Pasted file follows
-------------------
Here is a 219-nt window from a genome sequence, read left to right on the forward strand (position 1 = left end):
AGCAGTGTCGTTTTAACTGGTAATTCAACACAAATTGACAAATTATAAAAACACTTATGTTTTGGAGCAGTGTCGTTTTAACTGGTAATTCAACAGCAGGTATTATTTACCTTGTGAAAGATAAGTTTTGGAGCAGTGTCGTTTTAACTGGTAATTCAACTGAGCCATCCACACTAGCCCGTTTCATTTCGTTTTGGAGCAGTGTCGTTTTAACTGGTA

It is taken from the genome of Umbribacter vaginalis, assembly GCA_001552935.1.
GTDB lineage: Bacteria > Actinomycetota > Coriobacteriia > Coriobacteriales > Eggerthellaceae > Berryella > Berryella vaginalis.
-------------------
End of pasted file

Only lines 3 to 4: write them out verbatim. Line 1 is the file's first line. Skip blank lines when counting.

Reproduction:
It is taken from the genome of Umbribacter vaginalis, assembly GCA_001552935.1.
GTDB lineage: Bacteria > Actinomycetota > Coriobacteriia > Coriobacteriales > Eggerthellaceae > Berryella > Berryella vaginalis.